Friday, July 31, 2015

GlennKenny. Why The End of the Tour isn't really about my friend David Foster Wallace. It’s not just that Wallace’s literary estate objected to the film, though there is that. The script, the angle, Segel’s performance – it gets everything wrong. Guardian. 29 Jul 2015.

In the late fall of 1997, I got a phone call from David Foster Wallace. Wallace had been a model of gentlemanly calm throughout the editing process on his essay about David Lynch for Premiere magazine, where I worked at the time. (It wasn’t until our third session that he stopped calling me “Mr Kenny.”) But now he sounded close to panic. A friend of his, Wallace said, had been listening to an NPR segment about the Noah Baumbach film Mr Jealousy and had heard one of the actors name-check Wallace as an inspiration for the character he played. Wallace was freaked. And he didn’t live near a cinema where the indie film was playing. So he asked me to do him a favour and investigate the situation.
A day or so later, I assuaged his fears by assuring him that Chris Eigeman’s character in the picture was not in any way mimicking Wallace. I even (somehow) checked out the NPR segment, and it turned out the invocation of his name had been pretty generic: Eigeman had described playing a male “voice of his generation” type of writer, mentioning both Wallace and Jay McInerney, the latter a fellow whose public persona is almost the precise inverse of Wallace’s.
Wallace’s sigh of relief when I gave him this news is something I remember pretty vividly.
That conversation came to mind again when, last week, I read a statement from Michael Pietsch, Wallace’s longtime book editor and friend, to the Los Angeles Times about the new film The End of the Tour. “David would have howled the idea for it out of the room had it been suggested while he was living,” Pietsch wrote. Pietsch’s statement did not prevent the newspaper from titling the piece “How End of the Tour became a very David Foster Wallace kind of film”. It proceeds to slather praise upon the film, and on Segel’s performance as Wallace, while the objections voiced by Pietsch and others are included perfunctorily, with a weary sense of satisfying a tiresome journalistic-balance requirement.

Sundance 2015 review: The End of the Tour – Jason Segel passes infinite test of playing David Foster Wallace
James Ponsoldt’s compassionate, fascinating – and unauthorised – study of the great, late American novelist focuses on a five day road trip with a foe-turned-bro journo played by Jesse Eisenberg

This is less and less of a surprise these days. Something I’ve noticed since Wallace’s suicide in 2008 is that a lot of self-professed David Foster Wallace fans don’t have much use for people who actually knew the guy. For instance, whenever Jonathan Franzen utters or publishes some pained but unsparing observations about his late friend, Wallace’s fanbase recoils, posting comments on the internet about how self-serving he is, or how he really didn’t “get” Wallace.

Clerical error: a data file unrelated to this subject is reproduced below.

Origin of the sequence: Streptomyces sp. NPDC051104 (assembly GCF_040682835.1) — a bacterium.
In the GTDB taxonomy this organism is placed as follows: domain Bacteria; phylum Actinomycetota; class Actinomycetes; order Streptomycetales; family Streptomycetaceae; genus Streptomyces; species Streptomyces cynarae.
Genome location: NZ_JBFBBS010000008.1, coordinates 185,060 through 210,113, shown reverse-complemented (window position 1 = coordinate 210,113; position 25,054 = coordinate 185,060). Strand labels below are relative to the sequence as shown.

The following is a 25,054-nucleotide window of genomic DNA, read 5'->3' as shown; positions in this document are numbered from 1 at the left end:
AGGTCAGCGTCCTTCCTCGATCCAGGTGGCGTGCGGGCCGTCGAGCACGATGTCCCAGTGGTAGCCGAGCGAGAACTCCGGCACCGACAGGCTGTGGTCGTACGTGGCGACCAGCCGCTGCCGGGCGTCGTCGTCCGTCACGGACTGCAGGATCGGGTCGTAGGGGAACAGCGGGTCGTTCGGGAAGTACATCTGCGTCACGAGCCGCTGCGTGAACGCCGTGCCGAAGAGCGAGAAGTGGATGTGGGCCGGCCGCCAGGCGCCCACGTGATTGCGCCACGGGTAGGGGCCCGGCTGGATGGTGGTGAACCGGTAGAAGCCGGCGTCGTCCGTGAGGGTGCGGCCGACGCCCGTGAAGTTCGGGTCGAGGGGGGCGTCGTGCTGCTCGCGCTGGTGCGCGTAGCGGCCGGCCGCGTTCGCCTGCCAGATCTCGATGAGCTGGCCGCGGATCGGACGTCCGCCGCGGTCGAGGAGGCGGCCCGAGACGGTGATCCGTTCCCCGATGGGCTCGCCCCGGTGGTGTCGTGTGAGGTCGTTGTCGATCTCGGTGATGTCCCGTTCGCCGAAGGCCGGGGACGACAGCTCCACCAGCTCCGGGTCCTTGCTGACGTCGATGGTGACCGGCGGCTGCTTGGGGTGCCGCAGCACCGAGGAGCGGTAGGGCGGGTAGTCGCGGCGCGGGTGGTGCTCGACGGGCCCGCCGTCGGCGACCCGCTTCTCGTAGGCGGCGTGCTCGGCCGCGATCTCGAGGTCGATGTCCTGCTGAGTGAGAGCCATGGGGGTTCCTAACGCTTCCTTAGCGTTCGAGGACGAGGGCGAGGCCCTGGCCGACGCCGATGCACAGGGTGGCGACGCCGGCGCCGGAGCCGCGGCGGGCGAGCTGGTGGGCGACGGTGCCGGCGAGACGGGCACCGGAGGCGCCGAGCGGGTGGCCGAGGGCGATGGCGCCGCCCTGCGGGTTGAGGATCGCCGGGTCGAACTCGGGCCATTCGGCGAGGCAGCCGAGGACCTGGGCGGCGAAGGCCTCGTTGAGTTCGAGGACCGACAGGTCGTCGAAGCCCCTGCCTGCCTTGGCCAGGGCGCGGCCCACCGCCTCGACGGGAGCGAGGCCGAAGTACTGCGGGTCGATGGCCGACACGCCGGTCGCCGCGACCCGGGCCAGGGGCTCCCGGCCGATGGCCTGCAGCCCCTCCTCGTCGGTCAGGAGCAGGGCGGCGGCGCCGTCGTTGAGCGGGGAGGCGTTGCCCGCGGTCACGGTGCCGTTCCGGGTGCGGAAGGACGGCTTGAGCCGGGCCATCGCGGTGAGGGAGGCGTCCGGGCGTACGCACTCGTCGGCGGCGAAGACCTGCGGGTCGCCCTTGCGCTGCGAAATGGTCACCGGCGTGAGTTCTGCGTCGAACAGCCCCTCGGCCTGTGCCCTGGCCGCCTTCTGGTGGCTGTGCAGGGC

This trend has played out again in the press around The End of the Tour. When the film, an adaptation of the journalist David Lipsky’s book Although Of Course You End Up Becoming Yourself: A Road Trip With David Foster Wallace was announced, the David Foster Wallace Trust registered its objection. The writer Maria Bustillos (who styled herself a kind of Wallace expert by republishing, with precious little real insight, juicy marginalia about his mother from his marked-up books) promptly contributed a tetchy piece to the Awl titled The Dead Cannot Consent. Referring to “The Trust” as if it were some Orwellian construct rather than a small entity headed by Karen Green, who was married to Wallace from 2004 until his death, Bustillos sniffed: “Why even speculate on the sad and unfathomable question of what Wallace would or would not have consented to, had he not committed suicide?”
I would dare say the question is not particularly unfathomable to Green, or to Bonnie Nadell, Wallace’s literary agent, or, indeed, to Pietsch. For them, his wishes are not, and never were, abstract intellectual questions. “I know journalism is journalism and maybe people want to read that I discovered the body over and over again, but that doesn’t define David or his work,” Karen Green tried to tell people in an interview with the Observer in 2011. “It all turns him into a celebrity writer dude, which I think would have made him wince, the good part of him.” They’ve been left to weigh all they knew about him against the weirdly proprietary claims of his fans.